Foreign banks continue to enter Turkey’s market, but their share of the market is unlikely to grow quickly soon. The European banking crisis has squelched the appetite of European banks for big acquisitions. Most new entrants are buying from weakened foreign groups, as in the Sberbank-Dexia deal, or starting new banks, which will take time to develop significant market share (see analysis). There are eight depository banks with majority local private ownership, accounting for another 29% of sector assets. Among them is the country’s largest bank, ‹fl Bank, with a 13% market share. Control over ‹fl Bank is shared between its pension fund and Turkey’s main opposition party, the Republican People’s Party. The bank is known for its aggressive commercial focus. The fourth-largest bank, Akbank, with a 12% market share, is controlled by Sabancı Holding.
The state is also powerfully involved in the banking sector, through active oversight and state-owned banks that accounted for 30% of sector assets. The largest is Turkey’s second-largest bank Ziraat Bank, with a 12% market share and a dominant position in agricultural lending. The sixth- and seventh-largest banks Halkbank and Vakıfbank each have 8% market shares.
The government appears reluctant to cede control of state banks, but it has been selling minority stakes through public offerings on the Istanbul Stock Exchange. A $2.5bn secondary offering of 24% of Halkbank’s shares in November 2012, which brought its public float to 49%, is expected to be followed by a secondary public offering of Vakıfbank in late 2013 and an initial public offering of Ziraat Bank in 2014.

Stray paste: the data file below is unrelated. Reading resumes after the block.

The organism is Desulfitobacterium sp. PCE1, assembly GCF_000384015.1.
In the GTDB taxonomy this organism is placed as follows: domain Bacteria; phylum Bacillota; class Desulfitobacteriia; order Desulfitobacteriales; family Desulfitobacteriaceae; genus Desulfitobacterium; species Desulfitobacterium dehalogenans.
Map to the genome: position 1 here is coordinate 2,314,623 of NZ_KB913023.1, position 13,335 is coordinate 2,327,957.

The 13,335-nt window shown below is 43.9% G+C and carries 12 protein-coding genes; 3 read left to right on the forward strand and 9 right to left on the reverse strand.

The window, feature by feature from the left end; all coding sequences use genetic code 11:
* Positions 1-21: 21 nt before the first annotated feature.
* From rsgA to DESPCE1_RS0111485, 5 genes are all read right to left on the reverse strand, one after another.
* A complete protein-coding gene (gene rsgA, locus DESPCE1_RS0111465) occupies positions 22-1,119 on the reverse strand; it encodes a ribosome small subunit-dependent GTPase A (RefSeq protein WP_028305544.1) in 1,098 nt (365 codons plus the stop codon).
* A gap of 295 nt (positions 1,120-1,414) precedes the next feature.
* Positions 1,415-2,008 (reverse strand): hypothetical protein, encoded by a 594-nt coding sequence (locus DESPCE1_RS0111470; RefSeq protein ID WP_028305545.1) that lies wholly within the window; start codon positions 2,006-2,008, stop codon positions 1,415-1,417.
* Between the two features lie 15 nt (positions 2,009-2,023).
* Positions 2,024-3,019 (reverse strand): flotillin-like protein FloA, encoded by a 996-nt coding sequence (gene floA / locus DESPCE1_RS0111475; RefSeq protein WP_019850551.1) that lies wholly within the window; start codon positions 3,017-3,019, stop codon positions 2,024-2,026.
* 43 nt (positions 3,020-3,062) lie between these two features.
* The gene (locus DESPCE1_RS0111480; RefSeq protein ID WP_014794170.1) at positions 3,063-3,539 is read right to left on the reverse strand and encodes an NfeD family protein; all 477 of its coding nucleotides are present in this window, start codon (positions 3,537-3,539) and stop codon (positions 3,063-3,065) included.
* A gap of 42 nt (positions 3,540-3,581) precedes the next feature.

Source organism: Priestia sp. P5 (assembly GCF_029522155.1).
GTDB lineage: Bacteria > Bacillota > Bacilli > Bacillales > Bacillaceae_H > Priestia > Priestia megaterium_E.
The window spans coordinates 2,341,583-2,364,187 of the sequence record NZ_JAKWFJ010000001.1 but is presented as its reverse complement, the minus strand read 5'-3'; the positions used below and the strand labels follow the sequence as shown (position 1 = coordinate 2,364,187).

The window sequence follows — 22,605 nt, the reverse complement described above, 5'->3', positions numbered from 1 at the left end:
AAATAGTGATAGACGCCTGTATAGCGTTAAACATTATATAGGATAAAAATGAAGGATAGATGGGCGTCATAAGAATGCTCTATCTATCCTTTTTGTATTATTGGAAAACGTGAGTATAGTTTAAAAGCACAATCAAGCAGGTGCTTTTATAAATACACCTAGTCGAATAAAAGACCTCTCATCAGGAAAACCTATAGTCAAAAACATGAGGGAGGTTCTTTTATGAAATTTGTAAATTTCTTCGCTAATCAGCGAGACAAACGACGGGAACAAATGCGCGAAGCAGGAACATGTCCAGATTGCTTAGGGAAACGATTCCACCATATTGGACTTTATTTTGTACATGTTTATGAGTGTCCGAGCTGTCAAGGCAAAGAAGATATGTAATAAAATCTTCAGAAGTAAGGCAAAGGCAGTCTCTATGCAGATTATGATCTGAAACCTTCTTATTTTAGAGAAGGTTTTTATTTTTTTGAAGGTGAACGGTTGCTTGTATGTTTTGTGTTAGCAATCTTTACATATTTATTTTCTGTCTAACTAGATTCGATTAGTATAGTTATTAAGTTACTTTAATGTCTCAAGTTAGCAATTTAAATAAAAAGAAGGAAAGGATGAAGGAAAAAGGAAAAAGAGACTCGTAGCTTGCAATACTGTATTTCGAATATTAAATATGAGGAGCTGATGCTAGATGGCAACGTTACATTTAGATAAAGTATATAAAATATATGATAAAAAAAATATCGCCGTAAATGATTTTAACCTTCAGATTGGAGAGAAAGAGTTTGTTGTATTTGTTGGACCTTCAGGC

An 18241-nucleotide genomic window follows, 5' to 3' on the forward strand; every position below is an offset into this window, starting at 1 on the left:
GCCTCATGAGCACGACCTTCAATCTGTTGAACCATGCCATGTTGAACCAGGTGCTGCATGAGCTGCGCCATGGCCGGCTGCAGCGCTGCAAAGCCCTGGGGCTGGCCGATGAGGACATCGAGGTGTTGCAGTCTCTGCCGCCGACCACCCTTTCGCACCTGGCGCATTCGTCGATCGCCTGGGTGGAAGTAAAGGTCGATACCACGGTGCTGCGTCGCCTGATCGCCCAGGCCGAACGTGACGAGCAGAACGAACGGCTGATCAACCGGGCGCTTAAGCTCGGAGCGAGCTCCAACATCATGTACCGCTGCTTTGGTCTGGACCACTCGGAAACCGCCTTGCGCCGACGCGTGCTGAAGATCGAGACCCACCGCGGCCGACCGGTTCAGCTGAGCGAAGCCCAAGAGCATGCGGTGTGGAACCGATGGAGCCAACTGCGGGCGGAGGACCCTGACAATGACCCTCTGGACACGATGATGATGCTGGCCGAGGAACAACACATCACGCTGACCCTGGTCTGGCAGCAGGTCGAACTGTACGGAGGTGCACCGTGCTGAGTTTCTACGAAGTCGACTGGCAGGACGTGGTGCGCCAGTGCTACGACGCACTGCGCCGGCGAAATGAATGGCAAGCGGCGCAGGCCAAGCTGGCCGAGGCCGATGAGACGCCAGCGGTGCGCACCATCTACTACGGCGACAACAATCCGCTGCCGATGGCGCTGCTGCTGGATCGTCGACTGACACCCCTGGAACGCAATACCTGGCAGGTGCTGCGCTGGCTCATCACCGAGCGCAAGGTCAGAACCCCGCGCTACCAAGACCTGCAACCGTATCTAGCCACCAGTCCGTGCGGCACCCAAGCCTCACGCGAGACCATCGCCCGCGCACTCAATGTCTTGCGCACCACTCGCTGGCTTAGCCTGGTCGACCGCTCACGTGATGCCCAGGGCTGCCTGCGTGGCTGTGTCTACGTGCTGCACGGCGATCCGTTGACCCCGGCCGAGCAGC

Turkey has four Islamic banks, with the largest, Bank Asya, commanding 1.5% of banking sector assets. Bank Asya is locally and diversely owned with no single dominant shareholder. The other three Islamic banks in Turkey are owned by Gulf region Islamic banks: Kuveyt Türk Participation Bank by Kuwait Finance House, Türkiye Finans Participation Bank by Saudi Arabia’s National Commercial Bank, and Albaraka Türk Participation Bank by Saudi Arabia’s Albaraka Banking Group. Veysel Gü rerk, the CEO of Türkiye Finans, told OBG, “The Turkish participation banking industry offers great potential in terms of growth and return on investment and equity, provided that the required capital is injected.”
Turkey has six development banks, four of which are state-owned. The largest are both state-owned, with Türk Eximbank promoting exports and Iller Bank supporting local administrations. Of Turkey’s seven investment banks, five are locally privately owned and two are foreign-owned. The largest are locally owned Aktif Bank and a Turkish unit of Merrill Lynch.
Foreign interest in the markets has been growing to some extent. For example, Odeabank, a subsidiary of Lebanon’s Bank Audi, has set target dates for opening a number of new branches (see analysis). Hüseyin Özkaya, the CEO of Odeabank, told OBG, “As ties between Turkey and Middle Eastern countries continue to grow, more opportunities will emerge for banks in the region, which can provide financial support to exporters and help facilitate trade flows.”